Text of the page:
One study looked at the issue of unnecessary antibiotic use for upper respiratory infections, showing that patient expectations were the major actor in antibiotic overprescribing. Yet, many interventions aimed at reducing antibiotic use for such infections only target clinicians with guidelines and educational material, and do not target patients.

“This is why you want to make sure you understand the cause, or why people are behaving the way they are,” he noted.

Another study examining the reasons for 30-day hospital readmissions after surgery showed that surgical-site infections and ileus accounted for 50% of all readmissions.1 “If you were tackling readmissions in the abstract, you might go down all kinds of pathways,” he said. “But when you see that surgical-site infections and ileus are the concrete problems accounting for a lot of these readmissions, those are things you can deal with. This is just another strategy for trying to understand the causes of the problems, and to flesh out a theory for whatever intervention you pursue.”

According to Dr Shojania, thinking through a theory enhances patient (or provider) selection, by sharpening one’s thinking about who will benefit most from an intervention. It enhances the recognition of key ingredients and contextual factors (you may realize you’re missing one), and helps with anticipating implementation challenges.

Finally, articulating a theory will facilitate choice of outcomes and implementation.

Understanding context is vital to successful quality improvement. Context refers to the features of a setting that may not be a part of the intervention, but may explain why it did or did not work. In a clinical study, researchers intuitively know what context is relevant to the study, such as cancer stage, comorbid conditions, or previous treatments. “Articulating your theory can help,” he said.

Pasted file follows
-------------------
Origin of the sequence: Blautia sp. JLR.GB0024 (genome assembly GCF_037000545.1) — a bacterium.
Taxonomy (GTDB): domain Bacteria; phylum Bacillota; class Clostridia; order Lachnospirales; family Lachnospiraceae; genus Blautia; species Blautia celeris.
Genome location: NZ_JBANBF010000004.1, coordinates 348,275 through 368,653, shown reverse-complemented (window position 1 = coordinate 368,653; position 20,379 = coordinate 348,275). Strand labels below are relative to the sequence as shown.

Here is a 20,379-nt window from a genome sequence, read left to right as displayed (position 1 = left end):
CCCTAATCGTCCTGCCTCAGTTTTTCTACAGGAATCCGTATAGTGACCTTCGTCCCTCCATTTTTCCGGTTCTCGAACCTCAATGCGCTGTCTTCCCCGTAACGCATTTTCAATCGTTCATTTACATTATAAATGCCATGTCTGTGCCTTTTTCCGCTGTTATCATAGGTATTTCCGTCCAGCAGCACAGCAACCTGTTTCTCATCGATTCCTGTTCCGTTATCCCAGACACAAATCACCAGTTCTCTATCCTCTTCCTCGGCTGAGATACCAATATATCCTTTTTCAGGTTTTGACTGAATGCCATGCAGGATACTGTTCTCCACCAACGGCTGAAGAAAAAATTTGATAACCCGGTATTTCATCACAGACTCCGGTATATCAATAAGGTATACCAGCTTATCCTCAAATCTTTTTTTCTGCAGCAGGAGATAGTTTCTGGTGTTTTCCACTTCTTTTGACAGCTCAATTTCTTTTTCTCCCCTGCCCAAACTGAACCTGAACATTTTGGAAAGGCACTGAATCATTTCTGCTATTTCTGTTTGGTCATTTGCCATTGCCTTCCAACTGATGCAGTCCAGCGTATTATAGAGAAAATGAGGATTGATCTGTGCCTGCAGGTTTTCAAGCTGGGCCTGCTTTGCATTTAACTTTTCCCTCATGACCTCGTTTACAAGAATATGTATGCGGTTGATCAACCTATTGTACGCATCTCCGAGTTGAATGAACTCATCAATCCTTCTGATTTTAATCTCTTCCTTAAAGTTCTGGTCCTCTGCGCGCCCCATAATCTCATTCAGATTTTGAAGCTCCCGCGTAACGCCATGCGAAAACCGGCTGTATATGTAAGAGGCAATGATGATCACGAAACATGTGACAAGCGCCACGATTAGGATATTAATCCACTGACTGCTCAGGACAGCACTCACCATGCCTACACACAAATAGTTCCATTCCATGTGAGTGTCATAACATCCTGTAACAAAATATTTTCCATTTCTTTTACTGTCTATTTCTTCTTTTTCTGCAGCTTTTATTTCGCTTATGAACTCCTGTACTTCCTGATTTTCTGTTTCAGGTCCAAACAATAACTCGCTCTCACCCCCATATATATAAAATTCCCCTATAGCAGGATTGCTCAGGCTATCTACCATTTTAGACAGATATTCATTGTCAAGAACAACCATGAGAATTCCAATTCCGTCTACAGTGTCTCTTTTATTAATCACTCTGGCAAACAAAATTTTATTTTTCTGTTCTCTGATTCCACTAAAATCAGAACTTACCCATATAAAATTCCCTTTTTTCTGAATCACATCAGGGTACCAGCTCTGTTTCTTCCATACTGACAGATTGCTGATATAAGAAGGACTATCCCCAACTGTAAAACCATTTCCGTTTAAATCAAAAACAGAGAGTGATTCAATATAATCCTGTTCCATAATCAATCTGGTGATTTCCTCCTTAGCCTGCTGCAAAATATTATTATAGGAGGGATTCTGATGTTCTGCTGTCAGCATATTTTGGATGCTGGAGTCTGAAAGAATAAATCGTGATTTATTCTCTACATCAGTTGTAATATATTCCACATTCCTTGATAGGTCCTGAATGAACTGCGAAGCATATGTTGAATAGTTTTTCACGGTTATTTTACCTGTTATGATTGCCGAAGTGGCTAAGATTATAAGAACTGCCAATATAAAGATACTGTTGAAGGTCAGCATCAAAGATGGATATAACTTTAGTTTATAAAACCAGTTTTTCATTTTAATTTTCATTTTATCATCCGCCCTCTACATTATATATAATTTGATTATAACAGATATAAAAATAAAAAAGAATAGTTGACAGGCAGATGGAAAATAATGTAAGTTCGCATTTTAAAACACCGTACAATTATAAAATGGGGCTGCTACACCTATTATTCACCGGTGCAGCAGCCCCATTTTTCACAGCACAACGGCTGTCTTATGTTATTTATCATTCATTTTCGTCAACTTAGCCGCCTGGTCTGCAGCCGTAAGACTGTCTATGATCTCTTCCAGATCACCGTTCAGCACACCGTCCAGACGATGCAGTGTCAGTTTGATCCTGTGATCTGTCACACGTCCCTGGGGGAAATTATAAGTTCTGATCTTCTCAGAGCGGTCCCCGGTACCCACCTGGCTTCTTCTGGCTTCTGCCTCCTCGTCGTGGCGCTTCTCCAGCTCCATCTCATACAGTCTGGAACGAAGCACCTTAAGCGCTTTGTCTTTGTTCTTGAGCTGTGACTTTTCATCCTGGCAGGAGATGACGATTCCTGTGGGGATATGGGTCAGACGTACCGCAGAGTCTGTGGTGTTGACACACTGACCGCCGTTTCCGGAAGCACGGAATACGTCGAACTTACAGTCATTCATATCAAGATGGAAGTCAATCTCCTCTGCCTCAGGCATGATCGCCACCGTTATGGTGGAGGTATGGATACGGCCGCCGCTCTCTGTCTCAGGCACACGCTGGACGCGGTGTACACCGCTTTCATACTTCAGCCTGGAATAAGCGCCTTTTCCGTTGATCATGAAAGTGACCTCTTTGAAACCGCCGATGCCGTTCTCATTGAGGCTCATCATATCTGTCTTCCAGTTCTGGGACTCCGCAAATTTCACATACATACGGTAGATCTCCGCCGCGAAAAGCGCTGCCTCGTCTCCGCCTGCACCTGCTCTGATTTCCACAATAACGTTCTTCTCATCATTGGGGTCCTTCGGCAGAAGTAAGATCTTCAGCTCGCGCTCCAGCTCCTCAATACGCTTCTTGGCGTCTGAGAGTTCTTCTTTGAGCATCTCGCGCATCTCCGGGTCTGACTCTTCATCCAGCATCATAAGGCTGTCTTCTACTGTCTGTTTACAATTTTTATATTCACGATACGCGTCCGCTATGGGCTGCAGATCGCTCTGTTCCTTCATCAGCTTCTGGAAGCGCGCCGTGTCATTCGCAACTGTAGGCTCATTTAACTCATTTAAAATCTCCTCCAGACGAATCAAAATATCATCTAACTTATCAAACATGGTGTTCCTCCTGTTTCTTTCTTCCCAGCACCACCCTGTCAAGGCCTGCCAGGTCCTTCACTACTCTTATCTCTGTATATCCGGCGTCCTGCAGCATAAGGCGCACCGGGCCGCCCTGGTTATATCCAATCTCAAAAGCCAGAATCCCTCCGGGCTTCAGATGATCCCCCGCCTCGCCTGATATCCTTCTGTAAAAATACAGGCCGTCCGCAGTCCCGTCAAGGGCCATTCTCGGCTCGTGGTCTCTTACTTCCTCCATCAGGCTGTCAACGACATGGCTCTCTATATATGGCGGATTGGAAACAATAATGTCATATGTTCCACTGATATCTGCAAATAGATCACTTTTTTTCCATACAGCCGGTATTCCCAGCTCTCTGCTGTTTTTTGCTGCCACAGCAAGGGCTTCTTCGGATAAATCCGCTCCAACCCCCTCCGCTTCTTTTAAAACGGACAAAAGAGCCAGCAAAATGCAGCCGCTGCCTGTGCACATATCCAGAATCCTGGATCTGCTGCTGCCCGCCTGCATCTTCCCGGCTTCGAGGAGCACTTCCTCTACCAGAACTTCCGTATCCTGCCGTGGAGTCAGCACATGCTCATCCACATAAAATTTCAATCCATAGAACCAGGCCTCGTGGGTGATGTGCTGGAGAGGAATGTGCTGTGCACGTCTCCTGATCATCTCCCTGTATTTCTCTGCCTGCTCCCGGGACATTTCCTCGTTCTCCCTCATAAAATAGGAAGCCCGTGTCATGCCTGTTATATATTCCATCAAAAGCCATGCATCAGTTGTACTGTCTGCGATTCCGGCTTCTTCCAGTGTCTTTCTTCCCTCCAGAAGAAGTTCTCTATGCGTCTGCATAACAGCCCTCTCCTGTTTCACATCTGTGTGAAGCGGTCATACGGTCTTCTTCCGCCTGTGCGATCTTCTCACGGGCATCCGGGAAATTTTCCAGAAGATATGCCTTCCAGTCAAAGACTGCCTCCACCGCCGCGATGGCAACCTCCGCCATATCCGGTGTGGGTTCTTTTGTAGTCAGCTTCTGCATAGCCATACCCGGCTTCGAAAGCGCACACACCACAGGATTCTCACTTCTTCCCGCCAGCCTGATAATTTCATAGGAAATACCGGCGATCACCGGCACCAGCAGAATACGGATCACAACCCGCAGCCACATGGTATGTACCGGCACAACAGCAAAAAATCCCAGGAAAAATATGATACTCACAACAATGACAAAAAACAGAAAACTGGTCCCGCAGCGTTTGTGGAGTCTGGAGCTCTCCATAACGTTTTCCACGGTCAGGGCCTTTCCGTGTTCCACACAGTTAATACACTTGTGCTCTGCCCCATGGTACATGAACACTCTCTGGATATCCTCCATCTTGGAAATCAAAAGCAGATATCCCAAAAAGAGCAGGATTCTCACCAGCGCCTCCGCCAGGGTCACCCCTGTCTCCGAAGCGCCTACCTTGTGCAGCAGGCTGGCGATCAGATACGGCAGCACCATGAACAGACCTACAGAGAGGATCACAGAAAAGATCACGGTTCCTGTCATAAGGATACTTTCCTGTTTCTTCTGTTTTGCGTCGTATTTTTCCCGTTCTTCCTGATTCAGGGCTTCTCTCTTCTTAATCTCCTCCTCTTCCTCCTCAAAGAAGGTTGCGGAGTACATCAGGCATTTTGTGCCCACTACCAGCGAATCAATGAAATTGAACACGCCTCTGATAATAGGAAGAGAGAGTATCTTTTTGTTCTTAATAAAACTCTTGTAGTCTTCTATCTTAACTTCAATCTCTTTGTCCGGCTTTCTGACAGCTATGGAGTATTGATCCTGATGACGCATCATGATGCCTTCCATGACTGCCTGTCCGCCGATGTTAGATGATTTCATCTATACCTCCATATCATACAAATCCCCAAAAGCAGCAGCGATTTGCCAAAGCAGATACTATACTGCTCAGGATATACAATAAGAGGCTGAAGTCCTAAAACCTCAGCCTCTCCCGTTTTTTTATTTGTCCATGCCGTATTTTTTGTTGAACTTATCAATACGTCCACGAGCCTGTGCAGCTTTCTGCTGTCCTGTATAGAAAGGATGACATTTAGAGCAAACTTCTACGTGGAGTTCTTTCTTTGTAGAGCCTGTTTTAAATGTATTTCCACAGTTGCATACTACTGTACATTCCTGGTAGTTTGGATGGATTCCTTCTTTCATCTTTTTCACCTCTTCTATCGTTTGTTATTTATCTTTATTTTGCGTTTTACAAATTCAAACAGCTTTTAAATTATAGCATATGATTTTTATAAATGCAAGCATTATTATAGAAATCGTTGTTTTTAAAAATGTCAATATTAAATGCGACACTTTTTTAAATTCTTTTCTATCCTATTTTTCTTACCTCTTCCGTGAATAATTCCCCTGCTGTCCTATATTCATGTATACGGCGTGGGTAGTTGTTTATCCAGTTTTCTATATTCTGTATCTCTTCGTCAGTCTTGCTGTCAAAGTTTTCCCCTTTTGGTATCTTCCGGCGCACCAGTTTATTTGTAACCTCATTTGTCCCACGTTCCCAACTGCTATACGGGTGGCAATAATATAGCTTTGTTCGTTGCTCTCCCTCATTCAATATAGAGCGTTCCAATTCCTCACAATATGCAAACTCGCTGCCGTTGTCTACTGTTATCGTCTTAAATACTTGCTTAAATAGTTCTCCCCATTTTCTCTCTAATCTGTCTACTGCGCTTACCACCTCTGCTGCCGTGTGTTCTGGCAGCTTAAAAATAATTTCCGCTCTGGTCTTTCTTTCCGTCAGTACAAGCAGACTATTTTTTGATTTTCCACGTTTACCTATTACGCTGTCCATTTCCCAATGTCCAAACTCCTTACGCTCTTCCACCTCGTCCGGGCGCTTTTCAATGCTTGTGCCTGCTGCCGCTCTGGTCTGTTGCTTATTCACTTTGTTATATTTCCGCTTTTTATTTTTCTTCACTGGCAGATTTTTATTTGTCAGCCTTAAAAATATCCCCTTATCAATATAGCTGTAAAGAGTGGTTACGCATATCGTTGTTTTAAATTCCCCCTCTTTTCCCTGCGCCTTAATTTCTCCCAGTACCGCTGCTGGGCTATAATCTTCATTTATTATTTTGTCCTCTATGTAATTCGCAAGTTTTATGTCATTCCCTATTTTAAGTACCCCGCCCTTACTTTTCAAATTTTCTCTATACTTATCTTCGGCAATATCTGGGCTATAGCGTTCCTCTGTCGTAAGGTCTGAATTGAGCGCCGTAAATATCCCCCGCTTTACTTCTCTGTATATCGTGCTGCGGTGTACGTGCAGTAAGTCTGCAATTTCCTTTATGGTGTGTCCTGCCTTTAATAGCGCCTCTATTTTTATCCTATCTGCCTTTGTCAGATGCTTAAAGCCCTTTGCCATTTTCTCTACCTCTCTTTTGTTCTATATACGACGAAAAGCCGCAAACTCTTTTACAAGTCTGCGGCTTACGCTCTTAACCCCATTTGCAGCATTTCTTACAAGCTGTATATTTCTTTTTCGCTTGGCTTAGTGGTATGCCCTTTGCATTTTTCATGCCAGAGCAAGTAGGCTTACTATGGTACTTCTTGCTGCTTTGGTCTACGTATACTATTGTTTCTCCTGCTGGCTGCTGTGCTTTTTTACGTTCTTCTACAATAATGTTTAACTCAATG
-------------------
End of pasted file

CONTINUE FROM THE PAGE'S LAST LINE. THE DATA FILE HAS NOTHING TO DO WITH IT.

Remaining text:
Sustainability

Although clinical sustainability issues can be attributed to poorly designed interventions, other interventions simply stop working. For example, pay-for-performance incentives eventually erode the intrinsic motivation behind providers’ actions. “You want to make the right thing to do the easy thing to do,” he said. “That’s the key to sustainability.”

Keep sustainability in mind. If the intervention works, will it require ongoing care? Choose projects that stand out, and that your colleagues will want to see succeed. “You may have an intervention that seems convenient,” he said. “But if so-and-so taking the lead is, essentially, the intervention, that’s going to be short-lived.”

Avoid Burnout

Avoid constant change and burnout by tackling problems at which you will likely succeed, and will make everyone’s job easier.

“Build resilience instead of burnout,” said Dr Shojania. “Once people are feeling burnt out, you can’t ever take enough away to make them feel less so. But if you give them something they feel good about, that makes a big difference.”

Reference

  1. Merkow RP, Ju MH, Chung JW, et al. Underlying reasons associated with hospital readmission following surgery in the United States. JAMA. 2015;313:483-495.